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ffdshow logo
ffdshow screenshot
ffdshow video decoder configuration under Windows 7
Original author(s) Milan Cutka, Peter Ross
Developer(s) clsid, XhmikosR, et al.
Initial release 20 May 2002 (2002-05-20) (original ffdshow)
11 December 2006 (2006-12-11) (ffdshow tryouts)
Stable release 1.3.4530 / 9 February 2014; 2 months ago (2014-02-09)[1]
Preview release Revision 4527 (3 December 2013; 4 months ago (2013-12-03)) [±][2][3]
Development status Active
Written in Assembly, C++, C[4]
Operating system Windows XP and later
Type audio / video codec
Website ffdshow-tryout.sourceforge.net

ffdshow is a media decoder and encoder mainly used for the fast and high-quality decoding of video in the MPEG-4 ASP (e.g. encoded with DivX, Xvid, or FFmpeg MPEG-4) and AVC (H.264) formats, but it supports numerous other video and audio formats as well. It is free software released under the GPL license, runs on Windows, and is implemented as a DirectShow and VFW decoding filter.

Installation and configuration[edit]

ffdshow does not include media player or container parsers. Instead, after installation of ffdshow, compatible DirectShow or VFW media players such as Media Player Classic, Winamp, and Windows Media Player will use the ffdshow decoder automatically, thus avoiding the need to install separate codecs for the various formats supported by ffdshow. The user configures ffdshow's audio and video settings by launching the ffdshow video decoder configuration program independently of any media player.

For playing transport stream files such as AVC(H.264) an additional mediasplitter should also be installed. There are several free mediasplitters available such as the Haali Media Splitter.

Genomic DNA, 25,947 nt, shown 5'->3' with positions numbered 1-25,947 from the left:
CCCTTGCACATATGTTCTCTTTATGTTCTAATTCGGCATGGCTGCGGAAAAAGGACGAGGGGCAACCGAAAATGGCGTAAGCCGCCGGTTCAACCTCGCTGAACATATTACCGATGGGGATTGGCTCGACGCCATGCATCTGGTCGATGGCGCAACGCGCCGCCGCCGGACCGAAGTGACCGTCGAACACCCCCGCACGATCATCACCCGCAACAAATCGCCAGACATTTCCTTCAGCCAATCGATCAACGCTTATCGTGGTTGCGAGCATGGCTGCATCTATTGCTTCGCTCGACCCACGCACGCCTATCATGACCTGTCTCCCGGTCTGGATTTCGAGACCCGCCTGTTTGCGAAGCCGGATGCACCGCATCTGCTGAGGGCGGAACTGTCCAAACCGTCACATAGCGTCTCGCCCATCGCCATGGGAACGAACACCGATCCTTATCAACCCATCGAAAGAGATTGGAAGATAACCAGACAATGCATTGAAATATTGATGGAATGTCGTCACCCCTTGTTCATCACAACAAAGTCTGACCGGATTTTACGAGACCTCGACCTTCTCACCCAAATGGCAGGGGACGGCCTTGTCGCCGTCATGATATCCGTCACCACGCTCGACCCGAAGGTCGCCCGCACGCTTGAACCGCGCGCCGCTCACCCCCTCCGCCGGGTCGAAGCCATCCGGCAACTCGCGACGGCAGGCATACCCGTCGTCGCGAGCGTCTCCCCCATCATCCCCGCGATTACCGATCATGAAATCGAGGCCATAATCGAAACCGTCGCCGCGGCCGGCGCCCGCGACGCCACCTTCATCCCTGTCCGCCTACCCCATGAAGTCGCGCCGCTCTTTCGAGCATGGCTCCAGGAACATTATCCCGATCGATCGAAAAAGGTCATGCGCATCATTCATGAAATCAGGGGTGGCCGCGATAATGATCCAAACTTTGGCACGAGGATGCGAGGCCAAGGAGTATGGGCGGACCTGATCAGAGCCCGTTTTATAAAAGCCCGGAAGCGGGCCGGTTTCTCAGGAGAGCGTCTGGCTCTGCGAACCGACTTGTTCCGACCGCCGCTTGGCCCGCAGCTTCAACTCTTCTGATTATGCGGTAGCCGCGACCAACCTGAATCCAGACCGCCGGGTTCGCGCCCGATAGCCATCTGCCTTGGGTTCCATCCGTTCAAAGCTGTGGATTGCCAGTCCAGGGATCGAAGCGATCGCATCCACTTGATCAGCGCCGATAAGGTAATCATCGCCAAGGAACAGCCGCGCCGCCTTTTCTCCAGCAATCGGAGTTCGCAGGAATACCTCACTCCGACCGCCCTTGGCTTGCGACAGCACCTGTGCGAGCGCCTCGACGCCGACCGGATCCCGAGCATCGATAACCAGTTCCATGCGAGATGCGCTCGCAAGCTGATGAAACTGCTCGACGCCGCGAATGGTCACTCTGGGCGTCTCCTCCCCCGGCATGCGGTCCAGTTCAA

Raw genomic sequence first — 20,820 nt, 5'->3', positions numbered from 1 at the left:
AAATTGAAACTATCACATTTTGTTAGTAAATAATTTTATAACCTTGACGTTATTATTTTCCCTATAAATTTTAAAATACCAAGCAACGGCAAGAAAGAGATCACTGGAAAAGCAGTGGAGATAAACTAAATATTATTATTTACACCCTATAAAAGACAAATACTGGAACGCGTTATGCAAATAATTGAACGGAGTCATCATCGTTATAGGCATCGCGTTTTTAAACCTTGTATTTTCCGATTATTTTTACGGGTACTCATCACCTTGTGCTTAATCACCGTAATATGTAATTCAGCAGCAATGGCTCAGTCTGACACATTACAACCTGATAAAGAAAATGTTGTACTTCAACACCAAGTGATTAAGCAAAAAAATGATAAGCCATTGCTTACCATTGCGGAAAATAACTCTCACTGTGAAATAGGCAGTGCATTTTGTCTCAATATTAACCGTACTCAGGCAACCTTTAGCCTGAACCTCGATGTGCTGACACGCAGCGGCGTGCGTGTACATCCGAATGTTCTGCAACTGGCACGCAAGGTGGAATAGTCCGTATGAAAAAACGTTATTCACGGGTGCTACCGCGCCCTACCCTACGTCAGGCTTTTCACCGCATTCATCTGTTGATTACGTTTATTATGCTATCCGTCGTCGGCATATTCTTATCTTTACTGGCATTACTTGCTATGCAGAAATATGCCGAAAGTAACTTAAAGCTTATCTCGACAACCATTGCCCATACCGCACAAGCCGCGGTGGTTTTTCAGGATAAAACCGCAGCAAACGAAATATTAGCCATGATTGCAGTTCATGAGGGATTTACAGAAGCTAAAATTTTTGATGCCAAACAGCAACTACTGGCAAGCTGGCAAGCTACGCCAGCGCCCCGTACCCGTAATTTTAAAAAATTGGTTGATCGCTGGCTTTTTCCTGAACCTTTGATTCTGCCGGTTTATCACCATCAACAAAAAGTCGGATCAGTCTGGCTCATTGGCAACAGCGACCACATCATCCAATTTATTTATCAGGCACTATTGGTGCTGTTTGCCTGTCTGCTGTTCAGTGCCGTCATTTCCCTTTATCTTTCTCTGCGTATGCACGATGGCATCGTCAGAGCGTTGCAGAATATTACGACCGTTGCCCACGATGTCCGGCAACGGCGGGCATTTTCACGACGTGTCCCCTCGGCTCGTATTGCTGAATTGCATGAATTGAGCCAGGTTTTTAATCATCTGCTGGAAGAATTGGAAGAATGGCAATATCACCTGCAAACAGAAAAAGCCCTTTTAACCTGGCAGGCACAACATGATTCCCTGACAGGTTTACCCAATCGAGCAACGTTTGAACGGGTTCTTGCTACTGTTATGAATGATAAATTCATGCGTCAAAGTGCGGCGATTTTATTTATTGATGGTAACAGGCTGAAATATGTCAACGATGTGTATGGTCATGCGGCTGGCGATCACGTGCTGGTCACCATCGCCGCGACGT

Format and filter support[edit]

ffdshow can be configured to display subtitles, to enable or disable various built-in codecs, to grab screenshots, to enable keyboard control, and to enhance movies with increased resolution, sharpness, and many other post-processing video filters. It has the ability to manipulate audio with effects like an equalizer, a Dolby decoder, reverb, Winamp DSP plugins, and more. Some of the postprocessing is borrowed from the MPlayer project and AviSynth filters.

ffdshow uses the libavcodec library and several other free, open source software packages to decode video in most common formats, such as:

ffdshow also decodes audio, such as:

The post-processing video filters of ffdshow can be used in video editors such as VirtualDub or AviSynth, by configuring the VFW settings. In these editors, ffdshow can also be used to encode MPEG-4 video compatible with Xvid, DivX, or x264 codecs, as well as lossless video and a few other formats supported by libavcodec.


The first versions of ffdshow were published in April 2002, as an alternative to the DivX ;-) 3.11 and DivX 5.02 (which came bundled with Gator[5]) decoders of the time, and as a way to combine the speed and quality of MPlayer with popular Windows video players. It continues to support more formats, new and old, as FFmpeg developers add support for them.

The main developer was Milan Cutka. When he stopped updating the project in 2006, new maintainers opened the ffdshow-tryouts as a fork, where bugfixes, stability fixes, new features, and codec updates continued.

Work on ffdshow-tryouts has also been discontinued.[6] The developers lost interest in the project, and there have been no significant code changes since 2012.


Codec packs or transcoding suites like Nero Recode that install their own video splitters also have been known to damage ffdshow's performance in the past[citation needed]. Some will override ffdshow, disrupt proper video display, or install outdated ffdshow versions.[citation needed] Playback messed up by codec packs is known as codec hell. For Microsoft Windows users, as of at least March 8,2014, the Mr. FixIt Windows repair program available from the official Microsoft website [7]flags the FFdshow codec and FFDShow LibMplayer codec as "May cause potential problems", and attempts or recommends the disabling of them.

See also[edit]


  1. ^ "ffdshow tryouts – Download". 
  2. ^ "ffdshow tryouts - SVN builds at SourceForge.net". 
  3. ^ "ffdshow tryouts – SVN Changelog at SourceForge.net". 
  4. ^ "ffdshow developer information on SourceForge". 
  5. ^ http://web.archive.org/web/20030401082827/www.divx.com/divx/
  6. ^ ffdshow-tryouts thread on Doom9.
  7. ^ http://support.microsoft.com/fixit/

External links[edit]